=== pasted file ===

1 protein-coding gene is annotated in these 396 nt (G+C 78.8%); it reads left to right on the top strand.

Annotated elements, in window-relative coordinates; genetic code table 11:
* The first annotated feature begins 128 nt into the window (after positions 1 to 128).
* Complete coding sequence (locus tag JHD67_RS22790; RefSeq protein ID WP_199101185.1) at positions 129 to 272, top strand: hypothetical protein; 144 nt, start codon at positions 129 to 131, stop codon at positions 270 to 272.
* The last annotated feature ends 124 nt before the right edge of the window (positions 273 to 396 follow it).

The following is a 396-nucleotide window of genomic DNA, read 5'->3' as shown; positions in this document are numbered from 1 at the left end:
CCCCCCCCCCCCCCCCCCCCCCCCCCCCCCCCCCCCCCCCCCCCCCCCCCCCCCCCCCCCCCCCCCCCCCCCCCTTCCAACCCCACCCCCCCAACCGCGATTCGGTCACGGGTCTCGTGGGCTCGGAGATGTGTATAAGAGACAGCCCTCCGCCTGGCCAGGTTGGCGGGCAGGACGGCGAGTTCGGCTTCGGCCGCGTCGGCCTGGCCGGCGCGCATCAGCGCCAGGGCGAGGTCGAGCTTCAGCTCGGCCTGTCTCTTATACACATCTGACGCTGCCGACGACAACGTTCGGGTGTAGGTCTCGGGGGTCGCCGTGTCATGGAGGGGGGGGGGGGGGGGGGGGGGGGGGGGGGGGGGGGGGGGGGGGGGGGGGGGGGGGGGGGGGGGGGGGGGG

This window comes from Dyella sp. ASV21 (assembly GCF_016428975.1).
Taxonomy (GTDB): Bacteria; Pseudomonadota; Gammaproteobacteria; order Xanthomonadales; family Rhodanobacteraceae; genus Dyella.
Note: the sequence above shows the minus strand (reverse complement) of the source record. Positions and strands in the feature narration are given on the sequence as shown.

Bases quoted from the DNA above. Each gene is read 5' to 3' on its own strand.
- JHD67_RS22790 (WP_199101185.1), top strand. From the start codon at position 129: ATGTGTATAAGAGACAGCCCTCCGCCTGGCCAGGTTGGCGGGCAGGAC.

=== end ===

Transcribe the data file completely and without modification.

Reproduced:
1 protein-coding gene is annotated in these 396 nt (G+C 78.8%); it reads left to right on the top strand.

Annotated elements, in window-relative coordinates; genetic code table 11:
* The first annotated feature begins 128 nt into the window (after positions 1 to 128).
* Complete coding sequence (locus tag JHD67_RS22790; RefSeq protein ID WP_199101185.1) at positions 129 to 272, top strand: hypothetical protein; 144 nt, start codon at positions 129 to 131, stop codon at positions 270 to 272.
* The last annotated feature ends 124 nt before the right edge of the window (positions 273 to 396 follow it).

The following is a 396-nucleotide window of genomic DNA, read 5'->3' as shown; positions in this document are numbered from 1 at the left end:
CCCCCCCCCCCCCCCCCCCCCCCCCCCCCCCCCCCCCCCCCCCCCCCCCCCCCCCCCCCCCCCCCCCCCCCCCCTTCCAACCCCACCCCCCCAACCGCGATTCGGTCACGGGTCTCGTGGGCTCGGAGATGTGTATAAGAGACAGCCCTCCGCCTGGCCAGGTTGGCGGGCAGGACGGCGAGTTCGGCTTCGGCCGCGTCGGCCTGGCCGGCGCGCATCAGCGCCAGGGCGAGGTCGAGCTTCAGCTCGGCCTGTCTCTTATACACATCTGACGCTGCCGACGACAACGTTCGGGTGTAGGTCTCGGGGGTCGCCGTGTCATGGAGGGGGGGGGGGGGGGGGGGGGGGGGGGGGGGGGGGGGGGGGGGGGGGGGGGGGGGGGGGGGGGGGGGGGGG

This window comes from Dyella sp. ASV21 (assembly GCF_016428975.1).
Taxonomy (GTDB): Bacteria; Pseudomonadota; Gammaproteobacteria; order Xanthomonadales; family Rhodanobacteraceae; genus Dyella.
Note: the sequence above shows the minus strand (reverse complement) of the source record. Positions and strands in the feature narration are given on the sequence as shown.

Bases quoted from the DNA above. Each gene is read 5' to 3' on its own strand.
- JHD67_RS22790 (WP_199101185.1), top strand. From the start codon at position 129: ATGTGTATAAGAGACAGCCCTCCGCCTGGCCAGGTTGGCGGGCAGGAC.